elephantrocksBut we enjoyed it. We enjoyed the freedom. We enjoyed being able to do what we wanted, when we wanted. It was a beautiful dream, fraught with all the challenges freedom requires, but well worth the effort.

And then we got bored. At some point, home schooling, unschooling, wasn’t as much fun as it had been. We haven’t had the money to travel to museums and engage in various schemes we might otherwise have undertaken, which left us at home doing the same tired, old things we’d been doing for three years. It was time to revisit public schools as an option. It was also time to give Mom a break. And me.

The littlest one was the first to go. At the beginning of the school year, she started first grade. Soon enough, it was apparent the other two would follow. After the school year was well underway, at the beginning of the second quarter, our oldest joined her peers in seventh grade and the middle one joined his peers in fifth.

It’s been a difficult transition. The bus rolls up at 6:43 am and our kids are among the first on, settling in for the nearly hour-long ride. Same thing on the way home. Around 4:00 pm, they finally make it home. The amount of tedium required to complete assignments is appalling. The oldest two get very little free time and instead must focus their attention on schoolwork, sometimes well beyond bedtime.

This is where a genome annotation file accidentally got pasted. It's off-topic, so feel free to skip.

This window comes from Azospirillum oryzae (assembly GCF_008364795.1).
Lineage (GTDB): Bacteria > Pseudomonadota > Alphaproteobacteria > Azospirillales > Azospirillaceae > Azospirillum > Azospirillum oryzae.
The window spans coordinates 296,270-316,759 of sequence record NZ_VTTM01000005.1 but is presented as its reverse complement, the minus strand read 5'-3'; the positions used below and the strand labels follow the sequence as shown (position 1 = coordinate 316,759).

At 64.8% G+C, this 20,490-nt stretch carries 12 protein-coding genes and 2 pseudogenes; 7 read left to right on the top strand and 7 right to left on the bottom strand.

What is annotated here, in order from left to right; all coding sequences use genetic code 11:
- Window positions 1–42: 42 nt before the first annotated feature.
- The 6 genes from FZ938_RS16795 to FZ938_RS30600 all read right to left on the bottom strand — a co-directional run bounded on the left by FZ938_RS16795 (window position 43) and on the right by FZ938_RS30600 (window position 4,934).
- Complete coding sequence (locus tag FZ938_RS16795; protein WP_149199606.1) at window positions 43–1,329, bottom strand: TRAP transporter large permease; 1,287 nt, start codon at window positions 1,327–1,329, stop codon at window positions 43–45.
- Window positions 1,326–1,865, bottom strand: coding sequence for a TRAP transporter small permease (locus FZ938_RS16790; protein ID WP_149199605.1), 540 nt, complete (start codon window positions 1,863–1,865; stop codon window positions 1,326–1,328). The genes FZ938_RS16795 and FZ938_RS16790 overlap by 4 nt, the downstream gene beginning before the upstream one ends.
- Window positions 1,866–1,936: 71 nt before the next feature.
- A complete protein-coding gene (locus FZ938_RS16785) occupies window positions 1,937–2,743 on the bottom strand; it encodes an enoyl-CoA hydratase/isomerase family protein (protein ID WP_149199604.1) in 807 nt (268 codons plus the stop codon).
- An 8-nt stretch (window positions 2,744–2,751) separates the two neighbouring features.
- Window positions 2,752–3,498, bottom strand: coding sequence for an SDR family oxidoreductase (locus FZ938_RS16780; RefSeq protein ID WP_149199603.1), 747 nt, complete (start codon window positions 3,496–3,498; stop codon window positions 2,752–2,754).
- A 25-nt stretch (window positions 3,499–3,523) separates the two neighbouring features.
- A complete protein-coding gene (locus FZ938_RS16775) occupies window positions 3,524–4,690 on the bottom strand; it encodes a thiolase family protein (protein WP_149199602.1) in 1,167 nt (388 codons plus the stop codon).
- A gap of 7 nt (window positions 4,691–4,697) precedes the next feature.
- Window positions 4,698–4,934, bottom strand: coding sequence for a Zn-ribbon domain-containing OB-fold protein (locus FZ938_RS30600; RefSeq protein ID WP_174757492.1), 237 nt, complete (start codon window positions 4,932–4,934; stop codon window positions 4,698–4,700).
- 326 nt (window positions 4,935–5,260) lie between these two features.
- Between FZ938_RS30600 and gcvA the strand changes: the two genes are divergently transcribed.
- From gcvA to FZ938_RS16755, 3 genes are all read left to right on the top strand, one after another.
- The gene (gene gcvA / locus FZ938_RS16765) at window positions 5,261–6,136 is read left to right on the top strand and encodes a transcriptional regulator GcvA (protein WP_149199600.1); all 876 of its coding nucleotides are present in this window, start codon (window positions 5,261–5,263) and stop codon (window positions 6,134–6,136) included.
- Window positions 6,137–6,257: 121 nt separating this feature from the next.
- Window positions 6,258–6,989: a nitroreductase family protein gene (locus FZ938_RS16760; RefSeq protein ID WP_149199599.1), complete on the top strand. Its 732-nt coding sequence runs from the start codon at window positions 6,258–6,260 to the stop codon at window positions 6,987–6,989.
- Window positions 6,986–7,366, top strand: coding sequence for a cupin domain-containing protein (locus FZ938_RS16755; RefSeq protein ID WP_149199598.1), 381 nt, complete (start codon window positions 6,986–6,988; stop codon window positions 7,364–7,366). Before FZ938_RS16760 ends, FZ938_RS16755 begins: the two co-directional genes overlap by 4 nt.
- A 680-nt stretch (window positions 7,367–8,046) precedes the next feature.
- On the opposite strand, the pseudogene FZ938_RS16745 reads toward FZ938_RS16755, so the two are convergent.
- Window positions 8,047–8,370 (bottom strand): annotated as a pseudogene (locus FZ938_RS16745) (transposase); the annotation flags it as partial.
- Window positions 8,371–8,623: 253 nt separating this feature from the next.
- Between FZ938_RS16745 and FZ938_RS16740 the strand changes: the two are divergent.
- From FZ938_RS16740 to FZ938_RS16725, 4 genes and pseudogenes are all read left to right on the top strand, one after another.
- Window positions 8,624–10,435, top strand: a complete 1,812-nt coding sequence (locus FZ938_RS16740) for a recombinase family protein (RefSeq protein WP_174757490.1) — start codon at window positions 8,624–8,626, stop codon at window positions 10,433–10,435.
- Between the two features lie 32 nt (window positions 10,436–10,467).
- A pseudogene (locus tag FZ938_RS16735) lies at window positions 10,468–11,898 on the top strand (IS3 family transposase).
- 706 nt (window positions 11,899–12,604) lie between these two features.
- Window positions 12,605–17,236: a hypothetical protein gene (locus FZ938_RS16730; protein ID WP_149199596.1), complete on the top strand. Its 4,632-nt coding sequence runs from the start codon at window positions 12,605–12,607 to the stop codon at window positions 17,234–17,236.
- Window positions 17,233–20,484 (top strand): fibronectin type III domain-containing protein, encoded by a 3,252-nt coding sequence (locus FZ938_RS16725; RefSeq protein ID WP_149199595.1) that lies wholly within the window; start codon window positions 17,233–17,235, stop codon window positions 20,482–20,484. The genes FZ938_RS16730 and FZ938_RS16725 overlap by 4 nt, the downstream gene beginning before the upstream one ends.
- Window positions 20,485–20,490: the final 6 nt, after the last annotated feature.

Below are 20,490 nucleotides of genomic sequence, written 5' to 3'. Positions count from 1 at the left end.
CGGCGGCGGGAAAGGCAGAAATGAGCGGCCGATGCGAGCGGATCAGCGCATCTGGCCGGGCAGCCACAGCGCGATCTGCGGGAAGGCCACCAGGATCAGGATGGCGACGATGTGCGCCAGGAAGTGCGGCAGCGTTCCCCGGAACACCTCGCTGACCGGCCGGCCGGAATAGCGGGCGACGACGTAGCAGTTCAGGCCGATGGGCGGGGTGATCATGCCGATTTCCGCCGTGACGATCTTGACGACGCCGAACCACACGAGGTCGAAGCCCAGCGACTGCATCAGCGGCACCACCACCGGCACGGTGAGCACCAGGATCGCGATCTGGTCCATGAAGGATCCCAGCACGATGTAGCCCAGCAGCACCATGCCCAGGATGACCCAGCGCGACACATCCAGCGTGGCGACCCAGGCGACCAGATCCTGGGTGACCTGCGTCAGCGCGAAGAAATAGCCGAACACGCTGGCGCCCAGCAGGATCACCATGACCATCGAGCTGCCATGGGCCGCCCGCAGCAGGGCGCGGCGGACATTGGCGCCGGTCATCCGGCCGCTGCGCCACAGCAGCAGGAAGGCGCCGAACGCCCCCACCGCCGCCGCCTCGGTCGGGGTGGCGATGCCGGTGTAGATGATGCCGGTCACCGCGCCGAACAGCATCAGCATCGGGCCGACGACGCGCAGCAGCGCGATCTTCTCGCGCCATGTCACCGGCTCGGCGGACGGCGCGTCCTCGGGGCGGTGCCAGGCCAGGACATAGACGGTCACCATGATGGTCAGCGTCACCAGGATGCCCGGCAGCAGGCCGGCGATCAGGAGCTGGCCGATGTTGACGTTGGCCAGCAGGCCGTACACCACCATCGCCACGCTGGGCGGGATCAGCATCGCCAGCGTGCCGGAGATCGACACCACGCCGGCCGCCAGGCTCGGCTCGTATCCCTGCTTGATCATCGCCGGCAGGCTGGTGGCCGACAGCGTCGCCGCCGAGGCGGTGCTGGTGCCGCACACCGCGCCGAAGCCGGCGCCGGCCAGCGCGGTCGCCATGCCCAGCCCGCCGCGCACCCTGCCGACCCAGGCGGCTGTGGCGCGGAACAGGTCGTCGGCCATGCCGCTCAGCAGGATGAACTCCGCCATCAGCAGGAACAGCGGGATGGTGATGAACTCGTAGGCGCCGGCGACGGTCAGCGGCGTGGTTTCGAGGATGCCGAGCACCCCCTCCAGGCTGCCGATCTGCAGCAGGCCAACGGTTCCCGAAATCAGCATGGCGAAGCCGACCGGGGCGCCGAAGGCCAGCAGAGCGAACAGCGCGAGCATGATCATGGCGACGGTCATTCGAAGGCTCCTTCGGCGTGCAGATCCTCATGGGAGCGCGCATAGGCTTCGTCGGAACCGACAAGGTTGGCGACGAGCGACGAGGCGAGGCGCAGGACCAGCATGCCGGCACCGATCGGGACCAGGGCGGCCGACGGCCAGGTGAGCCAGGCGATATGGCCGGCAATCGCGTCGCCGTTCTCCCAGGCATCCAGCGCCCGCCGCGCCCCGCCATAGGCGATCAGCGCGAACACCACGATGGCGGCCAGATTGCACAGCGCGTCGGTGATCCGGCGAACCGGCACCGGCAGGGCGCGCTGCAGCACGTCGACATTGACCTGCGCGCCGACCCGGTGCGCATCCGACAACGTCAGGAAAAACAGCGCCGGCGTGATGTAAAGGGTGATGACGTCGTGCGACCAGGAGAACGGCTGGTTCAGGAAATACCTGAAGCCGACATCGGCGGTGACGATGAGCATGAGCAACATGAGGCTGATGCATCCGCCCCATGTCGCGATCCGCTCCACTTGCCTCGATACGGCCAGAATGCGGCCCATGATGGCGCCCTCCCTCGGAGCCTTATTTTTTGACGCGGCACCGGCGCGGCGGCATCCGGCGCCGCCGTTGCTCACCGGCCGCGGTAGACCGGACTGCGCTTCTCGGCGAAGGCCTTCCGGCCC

But their first semester grades came after Christmas. Any guesses? No fair reading ahead!

If you guessed anything other than straight A’s you’d be wrong. All three, straight A’s. They hadn’t so much as cracked a textbook for three years, and yet they settled right in, right back into the old grind as if they’d never left. They’re awesome. And incidentally, so are their parents, who are, also incidentally, vindicated.

Our children do not need school. They choose school. As we’ve chosen our eclectic, non-conformist lifestyle, so too our children choose to continue to unschool; they just happen to be doing it while attending public school. They’re suddenly on somebody else’s schedule, following somebody else’s agenda, and at the moment, that’s ok.

At the moment, all’s right with the world. In the eyes of those family members who thought we were neglectful, if not downright abusive for choosing to home school our children, all’s right with the world now that our kids are back inside the safe, snug, secure box that encompasses the narrow-minded world-view some people hang onto with a tight-fisted, fear-filled grip. Not that I’m bitter or anything.

Complicated Simplicity

Choosing simplicity is still complicated.

There are too many days I’d rather have more money. It seems as if the idea of living simply and sustainably is inextricably intertwined with, for lack of a better word, poverty. I’d like to say there’s a way to have plenty of disposable income and still live simply, but I have yet to come up with a method of accomplishing both. That’s not to say there’s not a way, just that I haven’t come up with one. Yet.